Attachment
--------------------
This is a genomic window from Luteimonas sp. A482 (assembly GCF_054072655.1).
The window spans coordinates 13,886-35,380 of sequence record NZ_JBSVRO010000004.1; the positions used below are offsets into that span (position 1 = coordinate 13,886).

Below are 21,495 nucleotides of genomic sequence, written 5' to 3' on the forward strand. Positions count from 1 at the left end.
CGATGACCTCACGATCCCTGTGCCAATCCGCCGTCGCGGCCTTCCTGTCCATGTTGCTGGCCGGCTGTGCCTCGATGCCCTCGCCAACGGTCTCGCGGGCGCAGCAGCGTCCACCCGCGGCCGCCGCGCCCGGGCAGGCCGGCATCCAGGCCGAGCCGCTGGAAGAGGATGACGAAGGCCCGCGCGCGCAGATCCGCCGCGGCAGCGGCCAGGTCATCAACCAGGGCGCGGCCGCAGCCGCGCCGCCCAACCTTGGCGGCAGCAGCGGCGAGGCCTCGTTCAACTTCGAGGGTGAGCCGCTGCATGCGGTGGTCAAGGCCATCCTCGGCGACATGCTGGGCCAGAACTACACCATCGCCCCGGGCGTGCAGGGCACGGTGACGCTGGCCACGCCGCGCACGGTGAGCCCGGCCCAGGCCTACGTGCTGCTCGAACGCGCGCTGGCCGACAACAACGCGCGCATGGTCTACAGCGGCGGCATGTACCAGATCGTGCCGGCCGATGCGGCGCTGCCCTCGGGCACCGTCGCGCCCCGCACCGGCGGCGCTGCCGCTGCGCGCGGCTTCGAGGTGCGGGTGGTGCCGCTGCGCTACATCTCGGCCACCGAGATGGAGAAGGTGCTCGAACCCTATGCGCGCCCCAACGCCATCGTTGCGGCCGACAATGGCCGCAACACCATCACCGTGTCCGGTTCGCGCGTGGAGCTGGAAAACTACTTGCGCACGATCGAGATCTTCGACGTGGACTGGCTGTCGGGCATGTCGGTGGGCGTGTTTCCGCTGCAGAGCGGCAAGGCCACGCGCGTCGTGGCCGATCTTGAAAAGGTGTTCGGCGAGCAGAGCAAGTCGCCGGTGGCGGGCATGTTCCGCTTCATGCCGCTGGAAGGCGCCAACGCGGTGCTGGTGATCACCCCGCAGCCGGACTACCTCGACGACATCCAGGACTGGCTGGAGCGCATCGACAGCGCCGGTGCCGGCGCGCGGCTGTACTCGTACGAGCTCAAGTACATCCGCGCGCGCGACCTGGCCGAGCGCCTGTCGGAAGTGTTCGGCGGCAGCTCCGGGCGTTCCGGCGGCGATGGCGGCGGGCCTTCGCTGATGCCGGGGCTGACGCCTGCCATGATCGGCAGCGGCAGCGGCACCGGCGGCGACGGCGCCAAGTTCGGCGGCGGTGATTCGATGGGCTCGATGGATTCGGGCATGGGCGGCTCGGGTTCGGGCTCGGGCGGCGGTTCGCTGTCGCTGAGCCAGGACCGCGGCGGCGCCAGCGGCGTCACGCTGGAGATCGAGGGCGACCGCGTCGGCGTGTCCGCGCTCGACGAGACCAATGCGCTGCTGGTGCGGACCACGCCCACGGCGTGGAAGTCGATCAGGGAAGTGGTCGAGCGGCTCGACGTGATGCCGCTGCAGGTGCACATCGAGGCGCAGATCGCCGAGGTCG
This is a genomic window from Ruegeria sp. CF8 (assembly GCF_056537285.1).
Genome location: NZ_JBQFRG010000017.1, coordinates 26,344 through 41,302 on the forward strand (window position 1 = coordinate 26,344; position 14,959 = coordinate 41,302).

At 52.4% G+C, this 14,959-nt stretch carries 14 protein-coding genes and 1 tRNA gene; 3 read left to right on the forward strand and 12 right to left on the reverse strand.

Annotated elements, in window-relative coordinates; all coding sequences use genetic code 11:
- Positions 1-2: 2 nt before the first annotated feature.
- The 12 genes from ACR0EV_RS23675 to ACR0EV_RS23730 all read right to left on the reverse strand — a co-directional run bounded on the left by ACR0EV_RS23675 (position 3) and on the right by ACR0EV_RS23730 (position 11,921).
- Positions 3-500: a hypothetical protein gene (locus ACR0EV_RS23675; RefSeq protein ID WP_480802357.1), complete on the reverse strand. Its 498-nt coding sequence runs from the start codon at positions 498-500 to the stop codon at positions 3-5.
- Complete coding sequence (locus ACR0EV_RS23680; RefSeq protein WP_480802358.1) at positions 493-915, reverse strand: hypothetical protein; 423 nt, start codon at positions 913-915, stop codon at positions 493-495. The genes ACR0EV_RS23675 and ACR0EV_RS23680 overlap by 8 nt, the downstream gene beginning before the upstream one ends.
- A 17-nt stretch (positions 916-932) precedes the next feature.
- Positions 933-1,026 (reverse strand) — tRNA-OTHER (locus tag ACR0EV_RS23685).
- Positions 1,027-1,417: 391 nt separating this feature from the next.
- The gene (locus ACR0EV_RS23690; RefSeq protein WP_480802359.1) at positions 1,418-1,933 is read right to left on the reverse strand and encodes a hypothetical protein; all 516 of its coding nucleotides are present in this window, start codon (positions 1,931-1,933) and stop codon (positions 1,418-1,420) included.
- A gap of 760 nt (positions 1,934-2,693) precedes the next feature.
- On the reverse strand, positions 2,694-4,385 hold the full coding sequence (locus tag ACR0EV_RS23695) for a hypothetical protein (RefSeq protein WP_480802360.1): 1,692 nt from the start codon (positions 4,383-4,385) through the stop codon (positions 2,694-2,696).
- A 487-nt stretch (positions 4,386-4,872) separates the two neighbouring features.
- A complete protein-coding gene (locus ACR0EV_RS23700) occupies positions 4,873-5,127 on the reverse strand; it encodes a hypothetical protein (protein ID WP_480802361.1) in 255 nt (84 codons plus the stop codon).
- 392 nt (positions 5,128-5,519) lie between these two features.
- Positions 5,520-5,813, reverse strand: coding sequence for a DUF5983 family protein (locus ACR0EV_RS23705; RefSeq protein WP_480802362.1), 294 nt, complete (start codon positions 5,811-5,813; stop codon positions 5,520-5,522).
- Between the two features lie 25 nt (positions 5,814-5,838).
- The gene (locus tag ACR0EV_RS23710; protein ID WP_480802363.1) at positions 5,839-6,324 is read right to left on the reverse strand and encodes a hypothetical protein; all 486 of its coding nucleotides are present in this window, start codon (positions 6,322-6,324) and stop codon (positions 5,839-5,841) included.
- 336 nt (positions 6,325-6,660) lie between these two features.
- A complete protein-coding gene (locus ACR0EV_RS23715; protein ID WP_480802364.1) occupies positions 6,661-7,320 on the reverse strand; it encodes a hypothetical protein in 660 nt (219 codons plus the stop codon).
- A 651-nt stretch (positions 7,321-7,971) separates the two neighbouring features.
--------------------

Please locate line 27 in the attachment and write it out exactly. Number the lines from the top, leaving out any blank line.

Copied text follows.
- A 651-nt stretch (positions 7,321-7,971) separates the two neighbouring features.